Note: the score of $ \mathcal{F}$ itself is $ 4 \times |\{b, c\}| = 8$ .

## Question

I am planning to use a procedure of this problem for compressing data (represented by finite collections of finite sets). However, I don’t have any good idea to solve this problem efficiently. As yow know, we can solve this by enumerating all the collections of $ \mathcal{F}$ ; but, it’s too slow for practical use.

Is there a polynomial-time or some kind of efficient algorithm for this problem? Or, does this problem belong to the complexity class that cannot be solved in polynomial time?

## Closure of disjoint sets

I am trying to solve the following problem but I cannot figure out two disjoint sets such that their closures are equal.

Find languages S and T over the alphabet {a, b} such that $ S \not\subset T $ and $ T \not\subset\ S $ (S is not contained in T and T is not contained in S) but S* = T*. It might be trivial, but I would appreciate some help. Thanks.

## Clustering sets by set difference

Suppose you have $ n$ nonequal sets $ S_1, \ldots, S_n$ and some constant $ 0 \le k < n$ . The goal of *set clustering* is to find a partition of the set $ \mathbf{S} = \{S_1, \ldots, S_n\}$ such that the sum of the *total distance* for each subset of $ \mathbf{S}$ is minimized and such that $ \mathrm{cardinality}(\mathbf{S}) = k$ (in reality, this latter constraint is not quite so tight, but the size of $ \mathbf{S}$ must be less than $ k$ , and hopefully near it). The *total distance* $ d$ of a set $ X \in \mathbf{S}$ is $ d(X) = \sum_{A, B \in X} \mathrm{cardinality}(A \ominus B)$ where $ \ominus$ is symmetric difference. Assume for the purposes of the problem that the sets consume $ O(1)$ space (so symmetric difference can be computed in constant time).

Is there a good greedy linear(ithmic) heuristic for this problem? Is there any literature on this problem, or similar ones?

All I’ve come up with so far is an $ O(n^2 \log n)$ heuristic that looks like:

- Set $ I = \{1, \ldots, n\}$
- Choose some $ i \in I$
- Emit a cluster $ C \subset I$ containing all $ m \in I$ such that $ \mathrm{cardinality}(S_i \ominus S_m) \le d_\mathrm{max}$ .
- Set $ I = I – C$
- Go to step 2.

where this process occurs in each step of a binary search that finds the best value of $ d_\mathrm{max}$ for a given $ k$ .

I was thinking that if there were some way to sort the list of sets such that nearby sets in the list have small symmetric difference, then a linearithmic solution might be easy to write.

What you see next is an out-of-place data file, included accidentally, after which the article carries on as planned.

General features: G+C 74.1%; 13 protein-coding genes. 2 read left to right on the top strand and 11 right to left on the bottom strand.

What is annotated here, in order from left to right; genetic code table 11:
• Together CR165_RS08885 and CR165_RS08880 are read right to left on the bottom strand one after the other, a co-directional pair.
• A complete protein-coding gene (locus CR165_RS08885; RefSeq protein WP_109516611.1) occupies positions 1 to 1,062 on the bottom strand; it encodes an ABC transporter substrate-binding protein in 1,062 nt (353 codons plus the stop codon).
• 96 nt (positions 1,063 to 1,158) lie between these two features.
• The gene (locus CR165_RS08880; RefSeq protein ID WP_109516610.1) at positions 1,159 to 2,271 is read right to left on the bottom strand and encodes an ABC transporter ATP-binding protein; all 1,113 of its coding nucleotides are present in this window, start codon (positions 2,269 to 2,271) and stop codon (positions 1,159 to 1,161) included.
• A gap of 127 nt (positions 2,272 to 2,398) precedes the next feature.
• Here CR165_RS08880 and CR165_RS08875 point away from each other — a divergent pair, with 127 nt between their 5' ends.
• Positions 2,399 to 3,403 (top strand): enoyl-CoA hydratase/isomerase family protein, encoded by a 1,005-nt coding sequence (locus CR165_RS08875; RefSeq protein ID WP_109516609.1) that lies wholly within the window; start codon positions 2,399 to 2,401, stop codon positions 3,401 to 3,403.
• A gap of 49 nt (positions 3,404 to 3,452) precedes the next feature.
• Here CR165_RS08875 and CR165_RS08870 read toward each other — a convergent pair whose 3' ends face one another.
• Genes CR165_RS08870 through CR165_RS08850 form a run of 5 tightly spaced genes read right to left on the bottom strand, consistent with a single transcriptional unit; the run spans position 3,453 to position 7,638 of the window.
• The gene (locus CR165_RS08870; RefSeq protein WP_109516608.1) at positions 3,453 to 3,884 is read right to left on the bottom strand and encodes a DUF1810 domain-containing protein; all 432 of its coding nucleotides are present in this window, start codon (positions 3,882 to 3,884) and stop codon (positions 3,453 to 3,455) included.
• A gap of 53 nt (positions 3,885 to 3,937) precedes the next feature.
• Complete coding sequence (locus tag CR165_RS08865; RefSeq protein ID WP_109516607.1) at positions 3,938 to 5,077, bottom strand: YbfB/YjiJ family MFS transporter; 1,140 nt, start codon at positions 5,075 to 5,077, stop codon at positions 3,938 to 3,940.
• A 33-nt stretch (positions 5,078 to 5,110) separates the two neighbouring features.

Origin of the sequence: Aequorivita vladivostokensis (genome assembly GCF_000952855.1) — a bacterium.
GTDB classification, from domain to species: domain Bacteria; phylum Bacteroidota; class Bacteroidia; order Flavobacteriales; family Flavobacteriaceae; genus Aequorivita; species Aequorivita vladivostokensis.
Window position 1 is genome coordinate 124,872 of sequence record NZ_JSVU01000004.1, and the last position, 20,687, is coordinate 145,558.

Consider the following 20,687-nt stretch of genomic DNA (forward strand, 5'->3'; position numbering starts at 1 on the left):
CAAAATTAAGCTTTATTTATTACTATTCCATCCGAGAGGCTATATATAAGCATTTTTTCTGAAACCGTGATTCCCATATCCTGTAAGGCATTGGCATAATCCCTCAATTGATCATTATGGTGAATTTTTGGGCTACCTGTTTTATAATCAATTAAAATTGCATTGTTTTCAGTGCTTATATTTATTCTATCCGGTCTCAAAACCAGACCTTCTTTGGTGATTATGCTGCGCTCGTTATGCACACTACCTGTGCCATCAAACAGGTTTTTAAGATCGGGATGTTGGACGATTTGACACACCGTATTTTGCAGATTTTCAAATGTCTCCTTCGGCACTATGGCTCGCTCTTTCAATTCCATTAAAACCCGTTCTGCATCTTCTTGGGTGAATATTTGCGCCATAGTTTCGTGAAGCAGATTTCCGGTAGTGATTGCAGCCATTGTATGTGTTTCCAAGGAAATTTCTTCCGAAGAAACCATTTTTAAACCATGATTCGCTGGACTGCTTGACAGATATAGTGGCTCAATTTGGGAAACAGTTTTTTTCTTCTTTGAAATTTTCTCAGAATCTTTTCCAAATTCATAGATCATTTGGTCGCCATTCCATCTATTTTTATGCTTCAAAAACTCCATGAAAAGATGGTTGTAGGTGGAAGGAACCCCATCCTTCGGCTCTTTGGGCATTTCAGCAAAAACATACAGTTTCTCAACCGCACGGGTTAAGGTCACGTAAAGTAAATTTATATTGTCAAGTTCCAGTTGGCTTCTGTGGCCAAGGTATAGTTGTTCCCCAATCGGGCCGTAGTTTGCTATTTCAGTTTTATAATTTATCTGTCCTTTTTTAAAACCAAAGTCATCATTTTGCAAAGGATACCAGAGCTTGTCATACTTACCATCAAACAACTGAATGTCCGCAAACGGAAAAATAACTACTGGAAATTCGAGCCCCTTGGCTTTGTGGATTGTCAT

## How to show that these two disjoint sets $A$ and $B$ exist

I came across this problem which asks to show the existence of two disjoint Turing-recognizable sets $ A$ and $ B$ such that no decidable set $ C$ can separate them…

In this case, a set $ C$ is said to separate $ A$ and $ B$ if $ A \subseteq C$ and $ B \subseteq \overline{C}$ … If only $ A$ is Turing-recognizable, then we could easily set $ A$ to be $ A_{TM}$ and $ B$ as $ \overline{A_{TM}}$ . However, in this case both $ A$ and $ B$ are Turing-recognizable …. I think that $ A$ and $ B$ should be constructed using diagonalization, but could not think of a way to do it … Any help ?

## Intersection of line segments induced by point sets from fixed geometry

I am reading up on algorithms and at the moment looking at the below problem from Jeff Erickson’s book Algorithms.

I solved (a) by seeing a relationship to the previous problem on computing the number of array inversions. However, I am struggling with problem (b) as I cannot see how to reduce the circle point arrangement to an arrangement of points and lines that would be an input to the problem posed in (a). Assuming I have something for (b), I also cannot see how one might resolve (c).

For part (b), clearly every point $ p = (x, y)$ satisfies $ x^2 + y^2 = 1$ but I do not see how I might be able to use this fact to do the reduction. The runtime I am shooting for of $ O(n \log^2 n)$ also seems to tell me the reduction is going to cost something non-trivial to do.

Can anyone have some further hints/insights that might help with part (b) and potentially even part (c)?